Northern Loop OK, East Main roads delayed

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Thomas Wells | Buy at photos.djournal.com A motorist passes under the construction crews as workers pour concrete and build forms for the new bridge over the Natchez Trace Parkway as part of the Major Thoroughfare Program.

Thomas Wells | Buy at photos.djournal.com
A motorist passes under the construction crews as workers pour concrete and build forms for the new bridge over the Natchez Trace Parkway as part of the Major Thoroughfare Program.

By Robbie Ward

Daily Journal

TUPELO – A disagreement among lawyers keeps the second phase of the Major Thoroughfare Program’s East Main Street project from moving forward.

A property owner wants to give a slice of land to the city for the project, but his attorney and a lawyer for the Mississippi Department of Transportation have yet to agree on details.

Until this is resolved, the project will have to wait.

“The landowner says he’s willing work with the city,” said Greg Pirkle, chairman of the Major Thoroughfare Committee and also an attorney. “The city will talk to MDOT to make suggestions.”

Thomas Wells | Buy at photos.djournal.com This bridge is one of two being built on the Northern Loop, which includes about five miles of roadway.

Thomas Wells | Buy at photos.djournal.com
This bridge is one of two being built on the Northern Loop, which includes about five miles of roadway.

Following the recent completion of phase one of the East Main Street project that added another lane, this next phase will widen bridges between Veterans Boulevard and the Fairpark downtown area. It also will add bike lanes and sidewalks from downtown to Elvis Presley’s birthplace.

Tupelo’s Major Thoroughfare Program has improved navigation through the city for more than 20 years. Started in 1991, the city initiative with an annual budget of about $4 million depends on taxpayer approval every five years to continue constructing improved streets, bridges and other infrastructure to ease travel in Tupelo with less congestion.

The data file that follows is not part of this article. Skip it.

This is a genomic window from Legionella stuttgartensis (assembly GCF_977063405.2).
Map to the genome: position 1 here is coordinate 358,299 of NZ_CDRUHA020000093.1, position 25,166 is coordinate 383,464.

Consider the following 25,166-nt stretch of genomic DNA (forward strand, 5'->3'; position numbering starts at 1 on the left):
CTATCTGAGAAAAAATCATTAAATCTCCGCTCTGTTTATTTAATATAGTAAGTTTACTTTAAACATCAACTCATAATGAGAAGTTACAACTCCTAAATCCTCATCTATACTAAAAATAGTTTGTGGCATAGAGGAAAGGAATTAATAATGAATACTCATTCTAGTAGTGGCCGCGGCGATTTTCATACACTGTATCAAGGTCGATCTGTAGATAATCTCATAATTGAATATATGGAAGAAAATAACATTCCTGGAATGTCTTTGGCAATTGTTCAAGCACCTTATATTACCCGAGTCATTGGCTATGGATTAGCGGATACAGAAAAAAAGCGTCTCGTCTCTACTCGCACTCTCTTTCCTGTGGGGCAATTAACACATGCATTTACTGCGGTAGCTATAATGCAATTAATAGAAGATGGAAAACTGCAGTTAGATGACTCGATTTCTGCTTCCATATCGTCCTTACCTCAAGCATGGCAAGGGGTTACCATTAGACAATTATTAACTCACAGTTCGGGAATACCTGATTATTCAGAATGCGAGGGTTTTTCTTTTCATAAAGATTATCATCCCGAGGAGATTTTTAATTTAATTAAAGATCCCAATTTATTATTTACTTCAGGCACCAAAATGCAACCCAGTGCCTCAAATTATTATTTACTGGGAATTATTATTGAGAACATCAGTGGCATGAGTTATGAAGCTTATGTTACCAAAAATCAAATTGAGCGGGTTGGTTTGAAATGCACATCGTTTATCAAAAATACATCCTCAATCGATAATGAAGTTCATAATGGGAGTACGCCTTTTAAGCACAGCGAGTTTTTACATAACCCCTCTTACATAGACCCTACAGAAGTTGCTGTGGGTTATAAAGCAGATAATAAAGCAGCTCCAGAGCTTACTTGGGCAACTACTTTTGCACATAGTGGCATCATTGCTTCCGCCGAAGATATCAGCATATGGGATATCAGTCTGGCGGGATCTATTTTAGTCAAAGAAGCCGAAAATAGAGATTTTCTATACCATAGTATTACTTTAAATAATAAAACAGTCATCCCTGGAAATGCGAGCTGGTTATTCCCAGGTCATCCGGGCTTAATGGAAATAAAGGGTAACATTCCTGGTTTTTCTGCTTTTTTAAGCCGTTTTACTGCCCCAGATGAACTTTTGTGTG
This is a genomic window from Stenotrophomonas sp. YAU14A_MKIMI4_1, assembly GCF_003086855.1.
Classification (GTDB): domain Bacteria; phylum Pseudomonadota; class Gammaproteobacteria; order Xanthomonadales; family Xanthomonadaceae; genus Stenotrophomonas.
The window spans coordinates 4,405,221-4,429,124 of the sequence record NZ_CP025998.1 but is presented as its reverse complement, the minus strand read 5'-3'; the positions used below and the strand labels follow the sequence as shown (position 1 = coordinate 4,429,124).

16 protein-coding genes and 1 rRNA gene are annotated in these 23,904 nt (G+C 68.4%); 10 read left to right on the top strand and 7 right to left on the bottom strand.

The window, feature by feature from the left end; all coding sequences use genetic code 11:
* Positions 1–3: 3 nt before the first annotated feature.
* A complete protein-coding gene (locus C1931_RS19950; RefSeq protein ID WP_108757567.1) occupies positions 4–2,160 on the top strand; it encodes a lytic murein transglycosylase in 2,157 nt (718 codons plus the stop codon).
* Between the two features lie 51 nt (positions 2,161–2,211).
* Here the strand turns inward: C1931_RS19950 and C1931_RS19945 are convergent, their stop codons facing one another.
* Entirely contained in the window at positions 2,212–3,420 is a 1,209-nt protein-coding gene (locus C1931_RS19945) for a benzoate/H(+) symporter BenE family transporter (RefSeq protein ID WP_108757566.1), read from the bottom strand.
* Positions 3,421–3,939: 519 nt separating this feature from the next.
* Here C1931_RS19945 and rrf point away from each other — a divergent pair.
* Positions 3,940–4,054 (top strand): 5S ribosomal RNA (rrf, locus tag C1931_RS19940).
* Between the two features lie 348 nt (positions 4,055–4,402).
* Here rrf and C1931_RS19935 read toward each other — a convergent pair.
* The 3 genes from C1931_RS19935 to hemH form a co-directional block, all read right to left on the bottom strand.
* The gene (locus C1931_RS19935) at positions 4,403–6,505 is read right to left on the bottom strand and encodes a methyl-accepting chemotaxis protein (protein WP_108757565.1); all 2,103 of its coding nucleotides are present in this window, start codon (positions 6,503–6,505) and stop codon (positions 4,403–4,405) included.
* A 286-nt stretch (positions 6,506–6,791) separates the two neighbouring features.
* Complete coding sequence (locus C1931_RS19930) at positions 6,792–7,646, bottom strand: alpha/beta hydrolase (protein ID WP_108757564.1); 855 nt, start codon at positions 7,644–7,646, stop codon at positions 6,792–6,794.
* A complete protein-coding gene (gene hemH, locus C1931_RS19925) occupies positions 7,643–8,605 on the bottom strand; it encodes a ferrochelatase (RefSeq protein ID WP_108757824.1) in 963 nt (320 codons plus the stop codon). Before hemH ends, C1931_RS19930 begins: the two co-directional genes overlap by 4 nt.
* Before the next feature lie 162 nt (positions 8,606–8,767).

Beyond the legal discussion of the East Main Street project, Pirkle said the Northern Loop, the other remaining project in this five-year cycle of the MTP, remains on schedule.

A nearly $30 million project, the Northern Loop includes about five miles of roadway. While the street has been paved, work continues on two bridges there, one over the Natchez Trace Parkway and another over Highway 78, with an overall expected finish time of late 2014.

Construction of the bridge at the Natchez Trace began in February and is still scheduled to be complete in May.

“We hope to get asphalt on the bridge before winter months,” Pirkle said.

With the Natchez Trace bridge expected to be complete about six months before the Highway 78 bridge, the MPT committee is learning toward asking the city to open part of the Northern Loop at the Natchez Trace bridge to connect to Mount Vernon Road until the entire thoroughfare opens.

In January or February, public meetings will be held to gather public opinion to help propose priorities for the next five-year cycle, pending voter approval in 2016.

robbie.ward@journalinc.com